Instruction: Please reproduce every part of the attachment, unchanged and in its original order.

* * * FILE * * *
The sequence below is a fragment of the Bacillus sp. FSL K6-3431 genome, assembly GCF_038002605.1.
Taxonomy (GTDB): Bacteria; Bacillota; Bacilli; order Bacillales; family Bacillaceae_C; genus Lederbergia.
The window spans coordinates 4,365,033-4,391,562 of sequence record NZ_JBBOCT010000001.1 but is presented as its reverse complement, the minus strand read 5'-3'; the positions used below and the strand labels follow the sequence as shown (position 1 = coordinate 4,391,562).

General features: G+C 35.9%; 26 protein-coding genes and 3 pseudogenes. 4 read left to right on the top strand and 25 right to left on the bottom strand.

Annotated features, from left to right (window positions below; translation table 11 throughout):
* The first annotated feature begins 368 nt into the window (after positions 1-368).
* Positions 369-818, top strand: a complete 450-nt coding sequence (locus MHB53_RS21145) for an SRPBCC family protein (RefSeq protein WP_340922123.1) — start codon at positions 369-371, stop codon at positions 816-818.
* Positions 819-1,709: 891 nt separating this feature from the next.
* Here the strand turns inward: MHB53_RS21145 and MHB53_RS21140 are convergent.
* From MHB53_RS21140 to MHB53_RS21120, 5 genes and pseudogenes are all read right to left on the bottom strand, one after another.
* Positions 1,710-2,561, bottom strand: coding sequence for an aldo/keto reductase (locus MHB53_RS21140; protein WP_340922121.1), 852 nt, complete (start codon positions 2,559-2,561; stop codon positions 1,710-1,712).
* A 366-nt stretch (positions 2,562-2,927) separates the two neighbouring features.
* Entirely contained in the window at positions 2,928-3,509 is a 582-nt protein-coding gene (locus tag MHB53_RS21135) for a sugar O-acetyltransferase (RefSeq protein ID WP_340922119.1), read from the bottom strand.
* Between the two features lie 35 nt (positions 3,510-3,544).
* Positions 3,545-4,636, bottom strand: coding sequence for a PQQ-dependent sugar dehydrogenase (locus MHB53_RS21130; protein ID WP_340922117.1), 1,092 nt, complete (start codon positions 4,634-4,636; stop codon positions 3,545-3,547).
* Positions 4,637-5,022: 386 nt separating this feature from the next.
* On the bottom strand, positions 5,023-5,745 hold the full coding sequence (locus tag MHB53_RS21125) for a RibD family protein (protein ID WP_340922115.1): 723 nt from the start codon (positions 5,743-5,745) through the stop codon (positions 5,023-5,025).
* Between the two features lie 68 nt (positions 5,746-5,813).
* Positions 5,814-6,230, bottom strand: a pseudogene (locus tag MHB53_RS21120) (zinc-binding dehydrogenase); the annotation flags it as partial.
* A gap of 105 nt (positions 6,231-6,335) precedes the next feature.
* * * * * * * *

The sequence below is a fragment of the Bacillus sp. FSL K6-3431 genome, assembly GCF_038002605.1.
Taxonomy (GTDB): Bacteria; Bacillota; Bacilli; order Bacillales; family Bacillaceae_C; genus Lederbergia.
The window spans coordinates 4,365,033-4,391,562 of sequence record NZ_JBBOCT010000001.1 but is presented as its reverse complement, the minus strand read 5'-3'; the positions used below and the strand labels follow the sequence as shown (position 1 = coordinate 4,391,562).

General features: G+C 35.9%; 26 protein-coding genes and 3 pseudogenes. 4 read left to right on the top strand and 25 right to left on the bottom strand.

Annotated features, from left to right (window positions below; translation table 11 throughout):
* The first annotated feature begins 368 nt into the window (after positions 1-368).
* Positions 369-818, top strand: a complete 450-nt coding sequence (locus MHB53_RS21145) for an SRPBCC family protein (RefSeq protein WP_340922123.1) — start codon at positions 369-371, stop codon at positions 816-818.
* Positions 819-1,709: 891 nt separating this feature from the next.
* Here the strand turns inward: MHB53_RS21145 and MHB53_RS21140 are convergent.
* From MHB53_RS21140 to MHB53_RS21120, 5 genes and pseudogenes are all read right to left on the bottom strand, one after another.
* Positions 1,710-2,561, bottom strand: coding sequence for an aldo/keto reductase (locus MHB53_RS21140; protein WP_340922121.1), 852 nt, complete (start codon positions 2,559-2,561; stop codon positions 1,710-1,712).
* A 366-nt stretch (positions 2,562-2,927) separates the two neighbouring features.
* Entirely contained in the window at positions 2,928-3,509 is a 582-nt protein-coding gene (locus tag MHB53_RS21135) for a sugar O-acetyltransferase (RefSeq protein ID WP_340922119.1), read from the bottom strand.
* Between the two features lie 35 nt (positions 3,510-3,544).
* Positions 3,545-4,636, bottom strand: coding sequence for a PQQ-dependent sugar dehydrogenase (locus MHB53_RS21130; protein ID WP_340922117.1), 1,092 nt, complete (start codon positions 4,634-4,636; stop codon positions 3,545-3,547).
* Positions 4,637-5,022: 386 nt separating this feature from the next.
* On the bottom strand, positions 5,023-5,745 hold the full coding sequence (locus tag MHB53_RS21125) for a RibD family protein (protein ID WP_340922115.1): 723 nt from the start codon (positions 5,743-5,745) through the stop codon (positions 5,023-5,025).
* Between the two features lie 68 nt (positions 5,746-5,813).
* Positions 5,814-6,230, bottom strand: a pseudogene (locus tag MHB53_RS21120) (zinc-binding dehydrogenase); the annotation flags it as partial.
* A gap of 105 nt (positions 6,231-6,335) precedes the next feature.